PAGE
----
The latest economic gauges are looking up: Jobs are coming back (246,000 in August), home sales are 20% above pre-pandemic levels and home prices are posting record highs.
Meanwhile, Canada’s most powerful banker, BoC boss Tiff Macklem, promises to “overwhelm this crisis.” That includes refraining from rate hikes, likely until 2023, economists say.
Still, many forecasters caution that a cooling-down period is inevitable, particularly if a second wave of the pandemic gains traction. Experts continue the “lower for longer” mantra in their interest rate forecasts, taking much of that direction directly from the Bank of Canada. Some econo-experts (e.g., TD Economics) aren’t calling for BoC rate hikes until 2024.
Here’s more on that from our monthly snapshot of rate prognosticators…
On inflation: Among other ideas, the BoC is considering a switch to average inflation targeting next year. “We…think the bank’s current forward guidance—committing to keep rates low until the economy is at full capacity—implicitly allows for some overshoot of the BoC’s 2% midpoint target.”
The Dot’s Take: In plain English, this suggests the Bank of Canada isn’t going to hike rates as soon as it has in past recoveries. That improves your odds with a shorter-term fixed rate.
On inflation: “There are multiple drivers of inflation risk” including “the fastest rate of growth in broad money supply in at least six decades.”
The Dot’s Take: A quickly increasing money supply is usually inflationary—if it lasts long enough and lenders lend more and people spend more. Inflation is kryptonite for bond prices, meaning, people sell bonds when inflation expectations shoot up (because bond interest payments are worth less as the value of money falls).
In turn, when bond prices widely fall, interest rates always rise. That’s because bond interest payments are measured against bond prices, so the return (bond yield) increases as prices fall.
Fixed mortgage rates are benchmarked against bond yields, so rising money supply and rising yields are not good news for mortgage borrowers. Fortunately, (if you’re pro-low rates), it’s going to take a while for all this money sloshing around our system to result in greater spending and inflation.
On monetary policy: “We have clear guidance from central banks that interest rates will remain low for the next two to three years, if not longer. The Fed will now permit both the labour market and inflation to run hot as it keeps monetary policy accommodative for longer than it otherwise would have. The Bank of Canada is also assessing its policy framework and we expect it to announce a similar adjustment to that of the Fed. These changes result in delayed future rate hikes (now starting in 2024) and a slower path to neutral rates. For these long-run anchors, we have pencilled in 2.0% for the Federal Reserve and 1.75% for the Bank of Canada.” (Source)
The Dot’s Take: TD is saying that Canada’s long-term equilibrium rate (the rate that neither fuels or suppresses inflation) is only 1.5 percentage points above where were are today. That’s peanuts historically. So if you’re avoiding a short-term fixed because you fear a massive string of rate hikes, TD suggests you don’t need to worry. Just keep in mind that it’ll only take one or two rate hikes in the next 3-4 years to make a variable mortgage more expensive than a five-year fixed.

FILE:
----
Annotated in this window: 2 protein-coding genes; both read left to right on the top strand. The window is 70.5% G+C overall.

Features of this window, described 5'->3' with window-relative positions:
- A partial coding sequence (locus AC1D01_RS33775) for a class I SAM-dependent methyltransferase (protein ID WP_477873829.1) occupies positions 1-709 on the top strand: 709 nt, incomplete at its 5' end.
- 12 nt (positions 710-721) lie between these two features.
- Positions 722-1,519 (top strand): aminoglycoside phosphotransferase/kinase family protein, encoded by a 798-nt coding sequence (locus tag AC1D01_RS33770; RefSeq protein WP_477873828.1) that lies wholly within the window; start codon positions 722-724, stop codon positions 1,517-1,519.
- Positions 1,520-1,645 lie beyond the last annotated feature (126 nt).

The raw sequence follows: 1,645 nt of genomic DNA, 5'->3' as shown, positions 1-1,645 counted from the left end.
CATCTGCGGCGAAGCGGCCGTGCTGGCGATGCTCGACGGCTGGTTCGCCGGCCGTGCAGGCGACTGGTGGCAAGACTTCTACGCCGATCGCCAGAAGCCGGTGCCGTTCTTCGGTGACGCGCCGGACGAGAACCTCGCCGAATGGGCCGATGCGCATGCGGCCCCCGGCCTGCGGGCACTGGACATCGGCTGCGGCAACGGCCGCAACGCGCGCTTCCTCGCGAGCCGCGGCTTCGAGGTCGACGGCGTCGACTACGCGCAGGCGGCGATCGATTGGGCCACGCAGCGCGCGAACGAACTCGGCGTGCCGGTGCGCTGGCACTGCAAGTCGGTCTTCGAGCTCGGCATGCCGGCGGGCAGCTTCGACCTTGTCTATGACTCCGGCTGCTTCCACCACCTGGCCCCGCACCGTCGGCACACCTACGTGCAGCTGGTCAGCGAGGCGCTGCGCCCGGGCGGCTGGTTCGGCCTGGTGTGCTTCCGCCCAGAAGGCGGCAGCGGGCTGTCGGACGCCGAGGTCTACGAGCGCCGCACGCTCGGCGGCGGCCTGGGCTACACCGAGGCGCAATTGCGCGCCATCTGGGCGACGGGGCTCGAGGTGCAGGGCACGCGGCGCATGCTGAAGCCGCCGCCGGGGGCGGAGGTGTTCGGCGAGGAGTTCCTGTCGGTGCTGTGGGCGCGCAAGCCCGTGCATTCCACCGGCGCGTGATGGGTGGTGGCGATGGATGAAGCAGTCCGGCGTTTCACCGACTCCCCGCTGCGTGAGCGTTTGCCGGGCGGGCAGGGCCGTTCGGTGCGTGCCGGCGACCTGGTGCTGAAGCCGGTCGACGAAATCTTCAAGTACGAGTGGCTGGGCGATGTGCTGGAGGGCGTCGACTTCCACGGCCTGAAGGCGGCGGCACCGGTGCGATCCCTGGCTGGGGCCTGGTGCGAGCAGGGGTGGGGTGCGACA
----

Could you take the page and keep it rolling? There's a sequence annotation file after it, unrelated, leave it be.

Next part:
On monetary policy: “Record low mortgage rates are here to stay, with the Bank of Canada arguing that the economy “will continue to require extraordinary monetary policy support” until excess capacity is absorbed—we judge rate hikes won’t even be in the conversation until 2023.” (Source)
The Dot’s Take: Economists mean well, but a lot can change in three years. If we give them the benefit of the doubt, BMO’s forecast implies tremendous value in today’s 1.29% to 1.55% one-year fixed rates—assuming you don’t mind a little mortgage renewal hassle next year.
Find a mortgage broker
Engaging a mortgage broker before renewing can help you make a better decision. Mortgage brokers are an excellent source of information for deals specific to your area, contract terms, and their services require no out-of-pocket fees if you are well qualified.
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Latest Rates & Forecasts
- Bank of Canada Overnight Rate: 0.25% 
- Bank of Canada Estimated Neutral Rate: 2.25% to 3.25% 
- BoC Rate Cuts Priced in by year-end 2021: None 
- Prime Rate: 2.45% 
- Prime Rate Forecast (Consensus forecast at year-end 2021): 2.45% 
- Average Canadian 5-year Fixed Rate: 1.74% 
- 5-year fixed rate (Consensus forecast at year-end 2021): 2.25% 
 The overnight rate is the interest rate the Bank of Canada uses to control inflation. It raises the overnight rate to slow inflation and vice versa. The overnight rate is the #1 determinant of prime rate, the basis for variable-rate mortgages.
 The neutral rate is the theoretical Bank of Canada overnight rate that neither boosts nor restrains economic growth. It’s updated every April.
 This is the implied number of Bank of Canada rate changes based on prices of overnight index swaps (OIS). OIS are bond market derivatives that traders use to bet on the direction of interest rates.
 Prime rate is tracked by the Bank of Canada. It equals the typical (mode average) prime rate of the six largest Canadian banks.
 This figure equals the year-end 2021 overnight rate forecast from major economists (as tracked by Bloomberg) plus a 220-basis point spread (which is the current spread between prime rate and the overnight rate).
 As of the date of this publication, as tracked by RateSpy.com
 This figure equals the year-end 2021 5-year Government of Canada bond yield forecast from major economists (as tracked by Bloomberg) plus a 150-basis-point spread (which is the typical spread between the 5-year yield and average 5-year fixed rates).